“Teachers have their favorites, I guess.” I clicked my seatbelt and shifted to reverse, looking up at the house.
Durr was watching us from his kitchen window.

Rachel got to meet Allison Gentry at dinner at 9:30 that night in a corner of the Signature Room, high in the John Hancock Center. The window looked out over Lake Michigan, and I could see lights from a few boats bouncing on the water. Jamie sat with us, and a big African-American bodyguard named Raymond sat a few tables away. 
            AG poked at her salad. “So it’s Mr. Durr? He always was a little creepy. Rubbing your shoulders and stuff. Some of the girls complained, but nothing ever happened.” She gulped some sparkling water. “Jerk.”
            “This just sounds like science fiction.” Jamie stabbed a knife into her filet mignon. “Face changers and body shifters? How can he do that?”
            “Different ways.” I was eating tilapia with just enough cilantro. “Rachel and I have some experience with this sort of thing. She’s sort of psychic.”
            “Really?” AG leaned forward. “Hey, I had an aunt like that. She always knew who was on the phone before she answered it, and she never got caller ID.”
             “It’s something like that.” Rachel kicked me under the table. “But Tom’s right. About the face-changing, anyway.”
            I was going to get punished later. For now, I stopped talking because Raymond was coming up behind Jamie. Except it wasn’t Raymond. Because Raymond was still at his table, sipping water.
            “Uh, AG?” He leaned down. “You got a minute?”
            I waved a hand. “Hang on—”
            AG scooted her chair back. “What’s the upgrade, Ray?”
            “What?” The other Raymond—the real Raymond, sitting at his table—shot to his feet. “Hey! You!”
            AG jumped up. “Get away from me. Right now.”
            “Not a chance.” Raymond—not Raymond—pulled his lips back in a demonic smile. “Time for you to sing, bitch.”
            AG jumped back, pressing her body against the window. “No . . . no . . .”
I looked at Rachel. She had her hands over her ears as if trying to hear something far, far away.
“Raymond” grabbed Jamie’s steak knife and waved it at AG’s face. “You will do it, you little whore! You will!”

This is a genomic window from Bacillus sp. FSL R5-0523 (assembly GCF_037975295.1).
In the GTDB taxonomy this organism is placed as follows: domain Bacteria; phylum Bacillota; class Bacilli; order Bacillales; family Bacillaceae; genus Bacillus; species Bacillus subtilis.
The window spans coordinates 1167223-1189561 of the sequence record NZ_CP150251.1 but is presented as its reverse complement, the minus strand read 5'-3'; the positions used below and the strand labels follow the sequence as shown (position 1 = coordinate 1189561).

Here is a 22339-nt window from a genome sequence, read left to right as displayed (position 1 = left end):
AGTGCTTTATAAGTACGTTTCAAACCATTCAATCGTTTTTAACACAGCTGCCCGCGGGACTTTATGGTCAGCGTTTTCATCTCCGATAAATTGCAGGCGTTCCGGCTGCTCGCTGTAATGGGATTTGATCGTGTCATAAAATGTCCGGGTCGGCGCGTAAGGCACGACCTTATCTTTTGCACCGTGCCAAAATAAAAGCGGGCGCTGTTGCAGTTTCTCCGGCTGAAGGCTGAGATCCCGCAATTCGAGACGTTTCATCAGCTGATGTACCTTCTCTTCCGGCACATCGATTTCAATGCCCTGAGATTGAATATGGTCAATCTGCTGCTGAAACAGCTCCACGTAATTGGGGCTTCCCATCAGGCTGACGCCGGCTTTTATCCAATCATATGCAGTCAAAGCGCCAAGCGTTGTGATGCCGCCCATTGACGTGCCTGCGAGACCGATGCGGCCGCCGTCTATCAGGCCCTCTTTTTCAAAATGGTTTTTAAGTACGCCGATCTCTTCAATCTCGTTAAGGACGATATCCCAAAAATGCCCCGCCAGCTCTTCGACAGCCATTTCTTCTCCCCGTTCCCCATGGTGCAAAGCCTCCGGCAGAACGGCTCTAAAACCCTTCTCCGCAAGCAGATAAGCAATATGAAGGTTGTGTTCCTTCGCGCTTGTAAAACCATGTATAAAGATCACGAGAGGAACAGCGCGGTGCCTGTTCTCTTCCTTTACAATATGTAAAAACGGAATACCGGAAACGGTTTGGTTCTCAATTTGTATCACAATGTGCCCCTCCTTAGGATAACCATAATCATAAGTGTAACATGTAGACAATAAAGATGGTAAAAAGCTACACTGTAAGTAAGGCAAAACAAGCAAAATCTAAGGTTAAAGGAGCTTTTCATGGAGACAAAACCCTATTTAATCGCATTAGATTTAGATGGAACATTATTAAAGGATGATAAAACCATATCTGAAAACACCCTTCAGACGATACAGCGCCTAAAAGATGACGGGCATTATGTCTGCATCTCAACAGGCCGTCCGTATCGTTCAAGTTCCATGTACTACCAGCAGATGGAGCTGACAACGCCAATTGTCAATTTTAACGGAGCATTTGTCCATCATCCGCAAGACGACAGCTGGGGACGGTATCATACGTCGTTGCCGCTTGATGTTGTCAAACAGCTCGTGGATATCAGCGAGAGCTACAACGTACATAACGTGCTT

Then the real Raymond came charging across the floor. Durr—it had to be him—ducked down and twisted around. His arm swept up, jabbing the knife into Raymond’s stomach.
            Raymond dropped back, clutching his gut. Durr lurched up and pointed the knife at AG. “You will sing for me, bitch! You’ll do it!”
            AG lurched forward off the thick glass, her legs trembling. “Any time, asshole. Just stop doing this!”
            I heard Jamie under the table, squawking into her phone: “Yeah, there’s a stalker, and he’s trying to kill Allison Gentry. Send a SWAT team! Come fast!”
            “Ryan!” I stood up, standing back, trying to stay between him and Rachel. “Stop this! You don’t have to do this!”
            Durr glared at me. “You don’t know anything, Jurgen. You and your stupid whore girlfriend should just stay out of this.”
            What? I stood up, kicking my chair back. “Yeah, I know a lot about you, Ryan.” I was scared to death, but just angry enough to get into trouble. “Like who you are, where you live, and by the way, calling Rachel names is just about the worst thing you could have done—”         
            Rachel clutched my arm. “Don’t . . . Jesus Christ, don’t do anything dumb, okay?” She squeezed my hand. “Please?”
“Just stay away!” Durr waved the blood-streaked knife as Raymond rolled on the floor, clutching his bleeding stomach. “This is the lesson for today! Allison Gentry! She will screw you over and over again—”
“Shut up!” Jamie lunged to her feet. “You can’t say that! You’re just a coward! You can’t do this!””
            Durr whirled around. “Oh, you slut. Yes, I can. Watch me.”
            Jamie slid back and raised an arm. “Oh, no. No—”
            Allison screamed as Durr drove the knife into Jamie’s chest.